Allergies Matter: In the UK alone, two million people live with one or more food allergies, and the prevalence is rising every year. Allergies are not just a personal responsibility; it’s a shared commitment. It’s time to take allergy seriously.

You Matter: Food is integral to everyday life – we have to eat to survive. For those living with food allergies or caring for someone who does, every meal can become a moment of vigilance and anxiety.

Serving up the Stats:

Some key findings from our ‘Living with a Food Allergy’ surveys.

Parents of children with a food allergy have told us that:

97% of them worry about allergic reactions when not in control of food preparation.  This results in 93% of them feeling like they can never let their guard down. Because the current labelling practices are inadequate to meet their needs, 87% of them believe labelling needs to change.

Meanwhile adults with a food allergy have told us that:

82% of them feel anxious or apprehensive about trying new foods, because 47% have actually had a reaction to food that has been incorrectly labelled. 89% believe that food labelling needs to change, with 72% of the belief that “may contain” products are a hindrance to their shopping experience

Our why 

The amount of ‘may contain’ labelling for nuts and peanuts is huge. Some of it seems logical, e.g. when they make chocolate bars and some have nuts as an ingredient, but others seem very odd, e.g. yoghurt. There needs to be a more standardised approach to what counts/criteria for ‘may contain’.

‘May contain’ can be very misleading. Big supermarkets label all things in their bakeries as ‘May contain’ every top 14 allergen. I am unable to purchase fresh bread or cakes because their full bakery may have something in that may contain peanuts.’

Allergies should be considered as a mental health condition. The toll it takes, the therapy I have to get through is intense, and eating is a basic human need. This need could also kill me, it’s hard to handle. I have been turned away from places to eat or repeatedly told we can’t guarantee. Labels are a guessing game that I have to make a decision on.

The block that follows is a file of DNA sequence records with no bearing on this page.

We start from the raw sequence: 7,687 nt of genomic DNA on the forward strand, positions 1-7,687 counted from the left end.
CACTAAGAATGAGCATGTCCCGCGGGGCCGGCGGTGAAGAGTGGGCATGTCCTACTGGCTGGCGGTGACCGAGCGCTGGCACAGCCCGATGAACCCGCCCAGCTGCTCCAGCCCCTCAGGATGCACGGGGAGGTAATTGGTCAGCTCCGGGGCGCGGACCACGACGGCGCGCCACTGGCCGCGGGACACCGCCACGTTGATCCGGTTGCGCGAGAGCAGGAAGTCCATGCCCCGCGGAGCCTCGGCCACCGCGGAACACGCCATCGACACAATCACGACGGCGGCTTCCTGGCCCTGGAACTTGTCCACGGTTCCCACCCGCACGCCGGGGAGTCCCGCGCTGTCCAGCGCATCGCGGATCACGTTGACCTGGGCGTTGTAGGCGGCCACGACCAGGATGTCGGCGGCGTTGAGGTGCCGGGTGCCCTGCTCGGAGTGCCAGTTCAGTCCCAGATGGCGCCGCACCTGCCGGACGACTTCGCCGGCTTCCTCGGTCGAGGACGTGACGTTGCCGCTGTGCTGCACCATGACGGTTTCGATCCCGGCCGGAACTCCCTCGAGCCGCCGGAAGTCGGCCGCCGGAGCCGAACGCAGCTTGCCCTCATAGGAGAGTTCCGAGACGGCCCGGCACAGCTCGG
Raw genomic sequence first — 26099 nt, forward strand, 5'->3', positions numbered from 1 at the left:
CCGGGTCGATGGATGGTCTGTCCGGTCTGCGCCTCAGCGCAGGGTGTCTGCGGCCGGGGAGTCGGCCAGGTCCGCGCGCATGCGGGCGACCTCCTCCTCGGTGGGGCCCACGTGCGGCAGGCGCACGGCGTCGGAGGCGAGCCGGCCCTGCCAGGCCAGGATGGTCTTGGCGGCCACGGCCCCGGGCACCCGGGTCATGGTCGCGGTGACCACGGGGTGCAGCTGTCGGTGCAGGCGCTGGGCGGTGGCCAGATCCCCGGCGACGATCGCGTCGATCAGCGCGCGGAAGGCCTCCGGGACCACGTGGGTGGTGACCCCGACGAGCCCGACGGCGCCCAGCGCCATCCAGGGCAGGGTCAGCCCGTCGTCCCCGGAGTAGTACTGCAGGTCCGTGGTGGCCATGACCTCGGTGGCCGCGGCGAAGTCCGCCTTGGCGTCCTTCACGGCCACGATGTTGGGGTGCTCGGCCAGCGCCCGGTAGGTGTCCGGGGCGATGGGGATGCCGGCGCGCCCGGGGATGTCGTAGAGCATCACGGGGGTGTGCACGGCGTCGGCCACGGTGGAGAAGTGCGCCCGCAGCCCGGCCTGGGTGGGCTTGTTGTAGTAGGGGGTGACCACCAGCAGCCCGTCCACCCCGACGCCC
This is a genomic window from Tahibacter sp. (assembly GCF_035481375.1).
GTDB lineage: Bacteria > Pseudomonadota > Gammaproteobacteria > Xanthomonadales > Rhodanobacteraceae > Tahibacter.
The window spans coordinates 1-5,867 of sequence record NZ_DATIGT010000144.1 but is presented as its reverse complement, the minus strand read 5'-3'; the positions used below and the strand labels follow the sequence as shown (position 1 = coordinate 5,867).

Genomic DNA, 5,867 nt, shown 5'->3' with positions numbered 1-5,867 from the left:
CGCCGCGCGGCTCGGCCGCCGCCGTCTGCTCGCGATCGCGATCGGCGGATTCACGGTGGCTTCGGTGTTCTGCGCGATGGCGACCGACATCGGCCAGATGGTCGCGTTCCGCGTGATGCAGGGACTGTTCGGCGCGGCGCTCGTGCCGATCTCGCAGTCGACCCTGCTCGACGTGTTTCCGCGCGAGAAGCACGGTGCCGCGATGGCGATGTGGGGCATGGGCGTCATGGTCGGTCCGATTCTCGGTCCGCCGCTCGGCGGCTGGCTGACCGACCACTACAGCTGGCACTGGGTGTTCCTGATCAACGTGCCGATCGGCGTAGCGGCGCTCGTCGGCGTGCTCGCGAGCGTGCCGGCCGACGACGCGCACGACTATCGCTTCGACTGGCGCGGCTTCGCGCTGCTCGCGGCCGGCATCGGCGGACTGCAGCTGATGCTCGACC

Food labelling information

Food labelling information

Overall, food allergen labeling is not only a matter of convenience but a critical element in safeguarding the health and well-being of individuals with food allergies, ensuring they can make safe and informed choices about the foods they consume.

Top 14 allergens

Top 14 allergens

In the UK, there are 14 food allergens that are recognised as the most common ingredients that can cause allergic reactions. Food labels must clearly indicate their presence to help consumers with allergies make informed choices when buying food.

Sign up for allergy alerts

Sign up for allergy alerts

Sometimes foods have to be withdrawn or recalled if there is a risk to consumers. This could be because the allergy labelling is missing or incorrect or if there is any other food allergy risk, such as cross contamination.

How you can support

Help to raise awareness on social media

Get involved in this conversation on our social media platforms.  Every voice helps to spread awareness further. Every like, share, and comment contribute to creating a momentum to spark meaningful conversations within and outside the allergic community.

You can also raise awareness by sharing your own experiences shopping and eating out when managing food allergies. Don’t forget to tag Allergy UK in each post depending on the platform you use.

InstagramFacebook and Twitter